The location is the determinant of the buying behavior; we as customers buy from a particular shop because it is located in a particular place – the same customers might not buy from that shop if it is located in another place (it is how they feel about the place which reflects in their buying experiences).
2. The brand is not the products or services, but the culture
When we buy a particular product or service, we do that to belong to a particular group, a particular culture, or a particular common use of the product or service. Major brands contribute towards the creation of a culture where their products and services can be used; other brands are directed towards the innovator customers who turn these products into a culture by itself.
The most important thing is when the products of a brand are turned into a culture; it might lead to the focus on a particular product offered by the brand – which might affect the other line of products offered as well. However, major brands create limits for the users where the culture is predefined as per created and not as per their usage of the products or services.
3. The brand is not the price, it is how the customers feel about it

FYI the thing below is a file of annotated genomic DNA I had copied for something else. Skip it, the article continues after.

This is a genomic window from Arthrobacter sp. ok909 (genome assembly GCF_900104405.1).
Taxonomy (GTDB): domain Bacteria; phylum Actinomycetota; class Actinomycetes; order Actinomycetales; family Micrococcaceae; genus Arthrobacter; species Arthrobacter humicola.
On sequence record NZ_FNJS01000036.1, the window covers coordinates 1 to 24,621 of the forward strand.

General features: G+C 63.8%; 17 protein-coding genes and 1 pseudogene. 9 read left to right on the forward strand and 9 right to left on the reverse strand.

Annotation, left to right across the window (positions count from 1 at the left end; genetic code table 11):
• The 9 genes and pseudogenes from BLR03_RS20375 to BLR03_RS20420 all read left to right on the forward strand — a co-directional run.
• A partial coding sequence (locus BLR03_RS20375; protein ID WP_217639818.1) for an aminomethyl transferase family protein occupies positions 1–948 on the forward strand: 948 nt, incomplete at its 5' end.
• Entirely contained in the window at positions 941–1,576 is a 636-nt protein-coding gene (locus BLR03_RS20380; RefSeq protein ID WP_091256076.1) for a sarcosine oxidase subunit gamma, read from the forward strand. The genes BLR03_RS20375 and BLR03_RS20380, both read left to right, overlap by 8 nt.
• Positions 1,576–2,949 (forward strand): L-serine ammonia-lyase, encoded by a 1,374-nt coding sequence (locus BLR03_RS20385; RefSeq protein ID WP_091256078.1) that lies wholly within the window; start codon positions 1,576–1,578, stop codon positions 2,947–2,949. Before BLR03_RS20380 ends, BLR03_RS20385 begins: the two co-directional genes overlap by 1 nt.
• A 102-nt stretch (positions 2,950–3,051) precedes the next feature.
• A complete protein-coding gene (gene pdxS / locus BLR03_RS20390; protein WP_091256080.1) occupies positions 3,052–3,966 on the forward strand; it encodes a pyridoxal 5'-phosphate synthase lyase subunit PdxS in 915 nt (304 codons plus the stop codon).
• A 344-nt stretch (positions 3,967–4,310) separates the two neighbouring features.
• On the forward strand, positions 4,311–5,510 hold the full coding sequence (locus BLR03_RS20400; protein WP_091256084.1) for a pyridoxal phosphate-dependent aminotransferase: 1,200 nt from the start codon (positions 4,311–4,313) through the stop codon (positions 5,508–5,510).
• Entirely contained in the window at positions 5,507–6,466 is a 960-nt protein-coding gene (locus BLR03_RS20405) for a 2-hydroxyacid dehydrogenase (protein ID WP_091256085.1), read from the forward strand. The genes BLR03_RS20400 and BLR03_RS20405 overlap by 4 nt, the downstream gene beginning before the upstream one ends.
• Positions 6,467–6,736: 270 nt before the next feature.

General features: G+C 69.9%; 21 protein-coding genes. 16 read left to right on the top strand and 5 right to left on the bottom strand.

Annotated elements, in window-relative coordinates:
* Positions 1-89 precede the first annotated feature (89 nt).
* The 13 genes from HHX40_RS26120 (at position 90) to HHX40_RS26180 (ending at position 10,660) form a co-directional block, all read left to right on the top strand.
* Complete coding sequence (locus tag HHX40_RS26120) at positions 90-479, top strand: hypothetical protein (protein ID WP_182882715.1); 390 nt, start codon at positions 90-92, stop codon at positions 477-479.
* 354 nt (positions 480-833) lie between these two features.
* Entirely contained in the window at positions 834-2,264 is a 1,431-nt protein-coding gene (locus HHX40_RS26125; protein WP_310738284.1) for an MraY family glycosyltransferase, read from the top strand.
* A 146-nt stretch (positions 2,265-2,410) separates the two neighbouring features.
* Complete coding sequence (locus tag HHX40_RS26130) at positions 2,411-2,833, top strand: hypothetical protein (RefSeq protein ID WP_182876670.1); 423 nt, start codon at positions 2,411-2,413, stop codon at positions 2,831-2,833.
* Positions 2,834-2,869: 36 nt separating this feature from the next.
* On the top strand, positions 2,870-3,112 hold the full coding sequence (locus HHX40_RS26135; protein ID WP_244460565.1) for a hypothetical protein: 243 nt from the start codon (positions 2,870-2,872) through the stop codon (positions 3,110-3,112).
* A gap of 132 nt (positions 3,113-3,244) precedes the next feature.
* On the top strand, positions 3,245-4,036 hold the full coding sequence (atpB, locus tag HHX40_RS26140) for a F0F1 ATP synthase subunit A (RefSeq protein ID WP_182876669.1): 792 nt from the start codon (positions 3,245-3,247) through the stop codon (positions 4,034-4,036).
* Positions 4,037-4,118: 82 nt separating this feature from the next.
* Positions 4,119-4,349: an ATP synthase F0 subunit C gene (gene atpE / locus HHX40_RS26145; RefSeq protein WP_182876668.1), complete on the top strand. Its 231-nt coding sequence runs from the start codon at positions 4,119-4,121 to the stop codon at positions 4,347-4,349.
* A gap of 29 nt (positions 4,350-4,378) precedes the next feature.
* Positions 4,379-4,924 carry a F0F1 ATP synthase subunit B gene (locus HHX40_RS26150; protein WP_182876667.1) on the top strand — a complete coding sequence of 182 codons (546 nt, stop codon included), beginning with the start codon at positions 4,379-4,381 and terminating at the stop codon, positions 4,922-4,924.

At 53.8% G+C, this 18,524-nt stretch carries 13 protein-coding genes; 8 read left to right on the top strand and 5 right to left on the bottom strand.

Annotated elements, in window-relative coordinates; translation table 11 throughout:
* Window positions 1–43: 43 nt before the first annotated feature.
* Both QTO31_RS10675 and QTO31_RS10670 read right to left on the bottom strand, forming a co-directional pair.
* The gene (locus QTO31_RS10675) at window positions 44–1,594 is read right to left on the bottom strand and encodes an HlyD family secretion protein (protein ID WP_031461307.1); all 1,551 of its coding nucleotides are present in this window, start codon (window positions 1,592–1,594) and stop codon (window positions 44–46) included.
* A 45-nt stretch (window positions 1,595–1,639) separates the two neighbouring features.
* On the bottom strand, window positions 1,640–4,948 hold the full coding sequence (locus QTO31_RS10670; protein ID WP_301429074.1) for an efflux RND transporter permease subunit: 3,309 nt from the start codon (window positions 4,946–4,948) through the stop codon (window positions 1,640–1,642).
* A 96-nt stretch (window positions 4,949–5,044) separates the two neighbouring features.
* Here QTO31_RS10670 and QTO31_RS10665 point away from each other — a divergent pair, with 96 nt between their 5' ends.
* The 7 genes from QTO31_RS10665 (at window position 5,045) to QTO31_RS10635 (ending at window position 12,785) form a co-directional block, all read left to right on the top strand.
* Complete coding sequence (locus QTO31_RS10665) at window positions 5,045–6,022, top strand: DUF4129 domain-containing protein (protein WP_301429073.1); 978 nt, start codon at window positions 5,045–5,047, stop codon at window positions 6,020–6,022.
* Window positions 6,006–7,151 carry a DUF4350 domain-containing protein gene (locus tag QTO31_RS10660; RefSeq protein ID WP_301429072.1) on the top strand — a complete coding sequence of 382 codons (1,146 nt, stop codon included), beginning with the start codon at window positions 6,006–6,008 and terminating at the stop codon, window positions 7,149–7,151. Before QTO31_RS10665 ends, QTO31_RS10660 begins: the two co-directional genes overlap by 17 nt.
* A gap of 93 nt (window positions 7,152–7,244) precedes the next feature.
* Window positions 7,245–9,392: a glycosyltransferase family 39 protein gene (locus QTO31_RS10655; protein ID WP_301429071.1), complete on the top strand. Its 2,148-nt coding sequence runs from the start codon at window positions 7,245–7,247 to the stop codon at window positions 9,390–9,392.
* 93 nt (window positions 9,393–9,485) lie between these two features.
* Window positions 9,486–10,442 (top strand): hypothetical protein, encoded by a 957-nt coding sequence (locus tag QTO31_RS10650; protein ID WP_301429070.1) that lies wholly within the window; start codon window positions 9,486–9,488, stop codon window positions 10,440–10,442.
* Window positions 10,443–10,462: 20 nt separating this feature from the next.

As previously mentioned, price consciousness might be a determining factor in the buying process, but purposeful positioning is about transcending beyond the concept of comparison between a particular brand and another based only on the price.
For example, any product of Apple whatever price is offered, people will still buy – the brand’s customers have a blocked price consciousness decision making, as they understand the value of the products offered.
The overall market-based marketing shifted the focus from the products and services offered by a particular brand into how the brand is perceived, its value; it is major brands who transcend their offering from what they provide to what makes customers want from a the brand and its products and services – it is the overall shopping experience what matters whether it is brick and mortar or online.
Original article can be found here